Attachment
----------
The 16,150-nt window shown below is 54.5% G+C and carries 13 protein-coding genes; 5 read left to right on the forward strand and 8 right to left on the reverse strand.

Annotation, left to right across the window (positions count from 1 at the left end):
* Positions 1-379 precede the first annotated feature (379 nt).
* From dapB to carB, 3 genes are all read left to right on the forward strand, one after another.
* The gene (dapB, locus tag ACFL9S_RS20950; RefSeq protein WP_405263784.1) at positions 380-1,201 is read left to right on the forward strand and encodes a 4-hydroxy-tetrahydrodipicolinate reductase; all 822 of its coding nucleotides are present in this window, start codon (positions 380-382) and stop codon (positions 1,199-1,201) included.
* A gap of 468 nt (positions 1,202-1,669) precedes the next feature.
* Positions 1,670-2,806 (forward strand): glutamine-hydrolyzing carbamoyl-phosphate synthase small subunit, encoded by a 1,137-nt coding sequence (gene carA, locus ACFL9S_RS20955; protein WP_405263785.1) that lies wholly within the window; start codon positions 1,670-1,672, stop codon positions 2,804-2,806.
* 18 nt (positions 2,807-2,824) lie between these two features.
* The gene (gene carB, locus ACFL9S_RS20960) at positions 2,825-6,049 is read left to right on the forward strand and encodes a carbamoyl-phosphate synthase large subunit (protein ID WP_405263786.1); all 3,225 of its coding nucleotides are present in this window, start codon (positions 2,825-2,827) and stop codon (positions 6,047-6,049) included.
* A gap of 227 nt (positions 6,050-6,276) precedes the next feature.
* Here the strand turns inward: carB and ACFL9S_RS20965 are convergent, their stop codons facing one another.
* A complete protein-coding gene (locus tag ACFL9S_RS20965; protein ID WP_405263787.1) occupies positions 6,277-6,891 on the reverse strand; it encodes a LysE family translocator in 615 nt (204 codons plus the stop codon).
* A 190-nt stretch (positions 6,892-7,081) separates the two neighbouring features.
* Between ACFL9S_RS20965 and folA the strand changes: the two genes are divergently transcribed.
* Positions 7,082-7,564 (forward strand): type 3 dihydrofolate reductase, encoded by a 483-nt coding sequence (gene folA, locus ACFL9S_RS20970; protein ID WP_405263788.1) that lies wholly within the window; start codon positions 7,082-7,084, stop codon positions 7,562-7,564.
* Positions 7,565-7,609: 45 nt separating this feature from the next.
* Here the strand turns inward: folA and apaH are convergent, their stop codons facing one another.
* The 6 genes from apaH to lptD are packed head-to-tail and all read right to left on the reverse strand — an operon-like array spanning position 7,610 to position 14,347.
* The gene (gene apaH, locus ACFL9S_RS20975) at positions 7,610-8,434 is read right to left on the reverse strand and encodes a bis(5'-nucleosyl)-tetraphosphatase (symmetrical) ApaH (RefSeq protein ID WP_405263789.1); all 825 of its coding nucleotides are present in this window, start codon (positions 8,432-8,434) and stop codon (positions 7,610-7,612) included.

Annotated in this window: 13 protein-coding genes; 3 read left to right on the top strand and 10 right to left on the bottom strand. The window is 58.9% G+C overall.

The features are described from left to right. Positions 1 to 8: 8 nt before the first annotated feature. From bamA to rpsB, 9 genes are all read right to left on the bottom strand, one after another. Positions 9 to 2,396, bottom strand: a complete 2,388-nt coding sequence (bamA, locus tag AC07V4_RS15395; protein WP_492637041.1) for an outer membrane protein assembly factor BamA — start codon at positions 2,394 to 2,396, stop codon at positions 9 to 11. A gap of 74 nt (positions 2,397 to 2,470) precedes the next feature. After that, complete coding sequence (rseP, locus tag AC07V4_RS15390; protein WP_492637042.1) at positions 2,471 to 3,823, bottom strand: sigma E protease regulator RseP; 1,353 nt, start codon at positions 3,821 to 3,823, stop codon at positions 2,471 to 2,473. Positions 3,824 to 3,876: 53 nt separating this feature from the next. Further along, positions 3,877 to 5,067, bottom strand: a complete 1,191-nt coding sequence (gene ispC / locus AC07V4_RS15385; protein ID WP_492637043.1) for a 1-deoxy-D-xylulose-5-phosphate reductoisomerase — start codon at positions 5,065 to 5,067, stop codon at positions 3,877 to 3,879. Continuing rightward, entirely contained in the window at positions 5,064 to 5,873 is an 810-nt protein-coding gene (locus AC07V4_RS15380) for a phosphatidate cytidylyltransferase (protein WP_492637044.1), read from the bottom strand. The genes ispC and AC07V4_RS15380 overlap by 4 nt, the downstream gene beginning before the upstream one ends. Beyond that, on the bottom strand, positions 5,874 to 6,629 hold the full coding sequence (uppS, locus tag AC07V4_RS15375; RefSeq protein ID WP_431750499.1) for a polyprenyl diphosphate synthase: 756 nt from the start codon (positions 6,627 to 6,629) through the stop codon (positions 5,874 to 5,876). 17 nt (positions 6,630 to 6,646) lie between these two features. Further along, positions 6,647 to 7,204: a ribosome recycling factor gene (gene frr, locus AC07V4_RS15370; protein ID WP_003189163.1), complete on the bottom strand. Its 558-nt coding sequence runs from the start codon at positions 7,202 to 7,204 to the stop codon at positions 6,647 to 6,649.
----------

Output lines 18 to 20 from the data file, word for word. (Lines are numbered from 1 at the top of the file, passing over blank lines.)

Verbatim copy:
* The 6 genes from apaH to lptD are packed head-to-tail and all read right to left on the reverse strand — an operon-like array spanning position 7,610 to position 14,347.
* The gene (gene apaH, locus ACFL9S_RS20975) at positions 7,610-8,434 is read right to left on the reverse strand and encodes a bis(5'-nucleosyl)-tetraphosphatase (symmetrical) ApaH (RefSeq protein ID WP_405263789.1); all 825 of its coding nucleotides are present in this window, start codon (positions 8,432-8,434) and stop codon (positions 7,610-7,612) included.

Annotated in this window: 13 protein-coding genes; 3 read left to right on the top strand and 10 right to left on the bottom strand. The window is 58.9% G+C overall.